Bests Vitelliform Dystrophy

Epidemiology: The disorder is rare, with an incidence similar to Stargardt's disease.

Inheritance: The disorder is inherited as an autosomal dominant trait with variable penetrance and expressivity. The gene locus is on chromosome 11

Symptoms: Clinical manifestation occurs between the ages of 5 and 15 years. Initially there is a subjectively slight decrease in visual acuity. In the later stages of the disorder, vision is reduced to about 20/200.

Findings and diagnostic considerations: A typical feature of this form of macular dystrophy is that visual acuity is negligibly diminished at the onset of the disorder. However, the morphologic findings are remarkable. Ophthalmos-copy will reveal yellowish round vitelliform lesions in the macular region (Fig. 12.30) that look like the yolk of a fried egg. (The Latin word vitellus means egg yolk.) Usually these lesions are bilateral and symmetrical, although eccentric lesions may also occur. Table 12.7 lists the various manifestations.

Best's vitelliform dystrophy.

Best's vitelliform dystrophy.

Fig. 12.30 The yellow, sharply demarcated lesion appears like the yolk of a fried egg.

Table 12.7 Stages of Best's vitelliform dystrophy Stage Characteristics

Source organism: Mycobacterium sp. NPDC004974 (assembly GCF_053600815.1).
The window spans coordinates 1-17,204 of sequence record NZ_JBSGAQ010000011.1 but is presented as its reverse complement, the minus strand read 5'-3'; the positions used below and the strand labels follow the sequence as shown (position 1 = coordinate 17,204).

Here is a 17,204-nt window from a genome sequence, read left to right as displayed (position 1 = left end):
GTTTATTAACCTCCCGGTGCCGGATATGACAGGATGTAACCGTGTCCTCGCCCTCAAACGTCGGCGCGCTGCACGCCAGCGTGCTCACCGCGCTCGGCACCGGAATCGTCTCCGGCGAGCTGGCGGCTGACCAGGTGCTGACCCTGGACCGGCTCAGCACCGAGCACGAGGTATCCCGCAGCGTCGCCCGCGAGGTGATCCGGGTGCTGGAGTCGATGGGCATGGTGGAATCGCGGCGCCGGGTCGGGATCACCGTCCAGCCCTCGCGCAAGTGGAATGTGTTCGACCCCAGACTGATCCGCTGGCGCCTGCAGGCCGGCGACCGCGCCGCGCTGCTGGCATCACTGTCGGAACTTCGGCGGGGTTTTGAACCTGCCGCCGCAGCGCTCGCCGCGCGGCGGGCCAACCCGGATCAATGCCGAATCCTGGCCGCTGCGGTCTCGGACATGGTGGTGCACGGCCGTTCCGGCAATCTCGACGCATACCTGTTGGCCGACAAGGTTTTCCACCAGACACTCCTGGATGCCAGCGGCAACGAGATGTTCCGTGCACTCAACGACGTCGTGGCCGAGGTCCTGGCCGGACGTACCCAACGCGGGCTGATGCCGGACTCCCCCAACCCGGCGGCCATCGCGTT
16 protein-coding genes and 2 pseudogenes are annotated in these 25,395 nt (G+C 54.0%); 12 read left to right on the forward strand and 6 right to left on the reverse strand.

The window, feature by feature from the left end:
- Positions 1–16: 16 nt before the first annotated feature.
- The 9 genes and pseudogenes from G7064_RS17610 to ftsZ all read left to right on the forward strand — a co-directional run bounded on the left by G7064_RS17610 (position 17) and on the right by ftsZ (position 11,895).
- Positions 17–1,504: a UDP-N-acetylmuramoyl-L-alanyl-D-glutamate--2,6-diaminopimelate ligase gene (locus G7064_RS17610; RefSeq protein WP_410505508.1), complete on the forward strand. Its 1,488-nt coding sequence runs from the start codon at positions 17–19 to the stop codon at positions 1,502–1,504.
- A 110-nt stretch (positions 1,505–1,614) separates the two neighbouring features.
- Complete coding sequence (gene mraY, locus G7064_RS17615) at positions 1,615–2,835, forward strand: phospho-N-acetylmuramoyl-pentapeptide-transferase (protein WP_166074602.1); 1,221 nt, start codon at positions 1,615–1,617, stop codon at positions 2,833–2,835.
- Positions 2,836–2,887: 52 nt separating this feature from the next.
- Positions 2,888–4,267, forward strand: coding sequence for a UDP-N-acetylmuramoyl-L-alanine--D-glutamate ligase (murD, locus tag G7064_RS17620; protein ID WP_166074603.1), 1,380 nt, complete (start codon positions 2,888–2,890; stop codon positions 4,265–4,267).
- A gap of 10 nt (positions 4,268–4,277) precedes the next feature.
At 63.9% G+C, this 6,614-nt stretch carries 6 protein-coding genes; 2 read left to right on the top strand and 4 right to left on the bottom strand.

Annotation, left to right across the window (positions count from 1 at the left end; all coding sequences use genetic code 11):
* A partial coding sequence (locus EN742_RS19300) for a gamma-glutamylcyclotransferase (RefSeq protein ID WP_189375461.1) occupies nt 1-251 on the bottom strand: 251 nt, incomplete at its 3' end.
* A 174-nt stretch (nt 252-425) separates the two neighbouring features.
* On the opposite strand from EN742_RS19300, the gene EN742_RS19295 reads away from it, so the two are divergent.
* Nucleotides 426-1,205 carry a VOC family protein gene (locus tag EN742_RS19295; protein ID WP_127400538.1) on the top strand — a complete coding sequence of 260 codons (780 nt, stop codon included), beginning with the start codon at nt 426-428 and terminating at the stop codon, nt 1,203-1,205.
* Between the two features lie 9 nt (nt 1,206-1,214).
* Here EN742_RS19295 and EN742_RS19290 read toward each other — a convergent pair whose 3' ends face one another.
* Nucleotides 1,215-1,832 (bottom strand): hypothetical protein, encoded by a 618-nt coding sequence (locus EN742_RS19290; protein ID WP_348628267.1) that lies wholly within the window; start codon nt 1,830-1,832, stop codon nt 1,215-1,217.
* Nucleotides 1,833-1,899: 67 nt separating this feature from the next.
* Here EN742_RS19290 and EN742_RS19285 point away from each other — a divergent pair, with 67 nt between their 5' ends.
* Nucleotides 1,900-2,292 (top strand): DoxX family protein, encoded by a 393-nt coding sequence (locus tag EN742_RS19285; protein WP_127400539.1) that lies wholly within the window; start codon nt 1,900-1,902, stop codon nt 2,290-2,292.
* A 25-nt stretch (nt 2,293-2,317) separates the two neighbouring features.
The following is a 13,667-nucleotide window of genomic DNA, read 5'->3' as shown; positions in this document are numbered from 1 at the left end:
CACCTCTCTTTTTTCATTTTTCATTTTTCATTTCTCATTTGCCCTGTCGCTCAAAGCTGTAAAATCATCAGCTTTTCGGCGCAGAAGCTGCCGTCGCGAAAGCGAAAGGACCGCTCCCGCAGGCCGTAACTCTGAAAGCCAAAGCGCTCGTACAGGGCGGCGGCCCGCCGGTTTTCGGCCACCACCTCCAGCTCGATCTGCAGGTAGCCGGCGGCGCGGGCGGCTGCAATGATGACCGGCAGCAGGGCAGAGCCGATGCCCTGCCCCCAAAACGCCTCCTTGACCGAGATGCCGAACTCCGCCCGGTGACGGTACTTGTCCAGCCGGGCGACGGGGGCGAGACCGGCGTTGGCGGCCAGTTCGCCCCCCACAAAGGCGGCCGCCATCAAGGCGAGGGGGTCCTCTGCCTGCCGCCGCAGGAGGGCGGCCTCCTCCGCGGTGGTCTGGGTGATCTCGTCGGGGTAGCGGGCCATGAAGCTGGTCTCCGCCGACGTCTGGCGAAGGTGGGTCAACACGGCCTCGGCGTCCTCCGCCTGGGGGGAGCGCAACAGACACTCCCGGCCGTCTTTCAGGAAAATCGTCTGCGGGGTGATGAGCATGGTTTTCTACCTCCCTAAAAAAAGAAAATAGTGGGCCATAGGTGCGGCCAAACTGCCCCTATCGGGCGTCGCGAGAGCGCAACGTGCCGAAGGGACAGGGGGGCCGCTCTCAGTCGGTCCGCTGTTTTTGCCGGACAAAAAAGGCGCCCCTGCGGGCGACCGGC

Previtelliform stage Yellowish central pigment changes

Vitelliform stage Sharply demarcated yellow yolk-like lesion (see

Pseudohypopyon stage Settling of the yellow material

Vitelliruptive stage "Scrambling" of the yolk-like lesions with irregular yellow deposits

Scar stage Transition to scar

H The macular change resembling an egg yolk gave rise to the name vitelliform dystrophy.

Differential diagnosis: An unequivocal diagnosis can usually be made on the basis of the clinical picture alone. Sharply reduced or absent light response in the EOG and ERG confirms the presence of Best's vitelliform dystrophy.

Treatment: The causes of the disorder cannot be treated.

Prophylaxis: Examination of siblings and genetic counseling are indicated.

Clinical course and prognosis: The prognosis is more favorable than for Star-gardt's disease. The disorder is chronically progressive. Visual acuity in the better eye usually remains about 20/40. Secondary loss of visual acuity can result from subretinal neovascularization.

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